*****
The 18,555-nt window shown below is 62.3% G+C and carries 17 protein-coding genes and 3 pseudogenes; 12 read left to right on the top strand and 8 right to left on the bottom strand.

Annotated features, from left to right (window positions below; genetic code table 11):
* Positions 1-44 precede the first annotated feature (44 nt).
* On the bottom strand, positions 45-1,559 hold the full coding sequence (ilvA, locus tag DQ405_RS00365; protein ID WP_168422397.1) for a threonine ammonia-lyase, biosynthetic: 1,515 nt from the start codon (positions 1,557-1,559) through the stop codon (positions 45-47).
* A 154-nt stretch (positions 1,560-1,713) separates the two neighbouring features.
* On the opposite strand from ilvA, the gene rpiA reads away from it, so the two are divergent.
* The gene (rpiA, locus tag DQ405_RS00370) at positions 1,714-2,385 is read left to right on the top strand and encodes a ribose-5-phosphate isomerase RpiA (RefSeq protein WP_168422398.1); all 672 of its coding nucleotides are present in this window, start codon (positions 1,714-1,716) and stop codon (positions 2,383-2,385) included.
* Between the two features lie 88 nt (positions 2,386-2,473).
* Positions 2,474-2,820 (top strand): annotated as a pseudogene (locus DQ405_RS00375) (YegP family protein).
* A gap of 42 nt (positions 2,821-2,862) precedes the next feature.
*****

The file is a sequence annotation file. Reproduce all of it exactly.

The 18,555-nt window shown below is 62.3% G+C and carries 17 protein-coding genes and 3 pseudogenes; 12 read left to right on the top strand and 8 right to left on the bottom strand.

Annotated features, from left to right (window positions below; genetic code table 11):
* Positions 1-44 precede the first annotated feature (44 nt).
* On the bottom strand, positions 45-1,559 hold the full coding sequence (ilvA, locus tag DQ405_RS00365; protein ID WP_168422397.1) for a threonine ammonia-lyase, biosynthetic: 1,515 nt from the start codon (positions 1,557-1,559) through the stop codon (positions 45-47).
* A 154-nt stretch (positions 1,560-1,713) separates the two neighbouring features.
* On the opposite strand from ilvA, the gene rpiA reads away from it, so the two are divergent.
* The gene (rpiA, locus tag DQ405_RS00370) at positions 1,714-2,385 is read left to right on the top strand and encodes a ribose-5-phosphate isomerase RpiA (RefSeq protein WP_168422398.1); all 672 of its coding nucleotides are present in this window, start codon (positions 1,714-1,716) and stop codon (positions 2,383-2,385) included.
* Between the two features lie 88 nt (positions 2,386-2,473).
* Positions 2,474-2,820 (top strand): annotated as a pseudogene (locus DQ405_RS00375) (YegP family protein).
* A gap of 42 nt (positions 2,821-2,862) precedes the next feature.